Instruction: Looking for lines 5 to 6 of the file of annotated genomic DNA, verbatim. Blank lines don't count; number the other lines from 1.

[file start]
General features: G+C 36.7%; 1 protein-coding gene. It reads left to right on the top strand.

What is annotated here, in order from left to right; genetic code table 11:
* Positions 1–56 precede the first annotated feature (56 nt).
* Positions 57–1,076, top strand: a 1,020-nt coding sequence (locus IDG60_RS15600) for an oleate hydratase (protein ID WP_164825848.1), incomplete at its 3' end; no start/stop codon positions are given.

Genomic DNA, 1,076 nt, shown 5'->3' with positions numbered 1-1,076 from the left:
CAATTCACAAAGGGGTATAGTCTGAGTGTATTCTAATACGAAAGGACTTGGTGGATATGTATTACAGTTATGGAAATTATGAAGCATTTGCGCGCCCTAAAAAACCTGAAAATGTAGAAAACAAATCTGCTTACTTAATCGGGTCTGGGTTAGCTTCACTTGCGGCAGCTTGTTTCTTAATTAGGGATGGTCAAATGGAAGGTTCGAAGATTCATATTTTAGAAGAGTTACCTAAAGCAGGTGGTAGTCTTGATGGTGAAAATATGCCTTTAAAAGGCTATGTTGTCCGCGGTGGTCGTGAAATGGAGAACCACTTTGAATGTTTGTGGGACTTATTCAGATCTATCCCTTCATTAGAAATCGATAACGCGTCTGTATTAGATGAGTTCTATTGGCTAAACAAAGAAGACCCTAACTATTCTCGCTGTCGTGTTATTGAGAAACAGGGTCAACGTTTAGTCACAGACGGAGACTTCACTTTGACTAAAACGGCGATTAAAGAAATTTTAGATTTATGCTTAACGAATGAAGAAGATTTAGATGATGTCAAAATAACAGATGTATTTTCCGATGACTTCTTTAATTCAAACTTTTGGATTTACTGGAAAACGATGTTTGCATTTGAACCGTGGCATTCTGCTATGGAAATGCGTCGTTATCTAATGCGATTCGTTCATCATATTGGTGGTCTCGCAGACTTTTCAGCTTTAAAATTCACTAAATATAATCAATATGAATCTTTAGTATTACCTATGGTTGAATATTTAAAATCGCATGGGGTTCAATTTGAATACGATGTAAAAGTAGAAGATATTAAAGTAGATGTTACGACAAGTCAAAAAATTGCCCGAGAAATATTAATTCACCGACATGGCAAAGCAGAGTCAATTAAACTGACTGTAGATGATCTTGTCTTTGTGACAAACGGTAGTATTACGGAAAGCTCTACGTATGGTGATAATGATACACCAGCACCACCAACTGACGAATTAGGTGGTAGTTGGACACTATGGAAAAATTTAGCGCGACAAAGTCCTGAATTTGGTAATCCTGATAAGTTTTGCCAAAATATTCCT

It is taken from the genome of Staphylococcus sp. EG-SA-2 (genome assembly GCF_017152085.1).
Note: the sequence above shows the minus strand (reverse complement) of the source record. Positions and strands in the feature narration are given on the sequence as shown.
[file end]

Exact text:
Genomic DNA, 1,076 nt, shown 5'->3' with positions numbered 1-1,076 from the left:
CAATTCACAAAGGGGTATAGTCTGAGTGTATTCTAATACGAAAGGACTTGGTGGATATGTATTACAGTTATGGAAATTATGAAGCATTTGCGCGCCCTAAAAAACCTGAAAATGTAGAAAACAAATCTGCTTACTTAATCGGGTCTGGGTTAGCTTCACTTGCGGCAGCTTGTTTCTTAATTAGGGATGGTCAAATGGAAGGTTCGAAGATTCATATTTTAGAAGAGTTACCTAAAGCAGGTGGTAGTCTTGATGGTGAAAATATGCCTTTAAAAGGCTATGTTGTCCGCGGTGGTCGTGAAATGGAGAACCACTTTGAATGTTTGTGGGACTTATTCAGATCTATCCCTTCATTAGAAATCGATAACGCGTCTGTATTAGATGAGTTCTATTGGCTAAACAAAGAAGACCCTAACTATTCTCGCTGTCGTGTTATTGAGAAACAGGGTCAACGTTTAGTCACAGACGGAGACTTCACTTTGACTAAAACGGCGATTAAAGAAATTTTAGATTTATGCTTAACGAATGAAGAAGATTTAGATGATGTCAAAATAACAGATGTATTTTCCGATGACTTCTTTAATTCAAACTTTTGGATTTACTGGAAAACGATGTTTGCATTTGAACCGTGGCATTCTGCTATGGAAATGCGTCGTTATCTAATGCGATTCGTTCATCATATTGGTGGTCTCGCAGACTTTTCAGCTTTAAAATTCACTAAATATAATCAATATGAATCTTTAGTATTACCTATGGTTGAATATTTAAAATCGCATGGGGTTCAATTTGAATACGATGTAAAAGTAGAAGATATTAAAGTAGATGTTACGACAAGTCAAAAAATTGCCCGAGAAATATTAATTCACCGACATGGCAAAGCAGAGTCAATTAAACTGACTGTAGATGATCTTGTCTTTGTGACAAACGGTAGTATTACGGAAAGCTCTACGTATGGTGATAATGATACACCAGCACCACCAACTGACGAATTAGGTGGTAGTTGGACACTATGGAAAAATTTAGCGCGACAAAGTCCTGAATTTGGTAATCCTGATAAGTTTTGCCAAAATATTCCT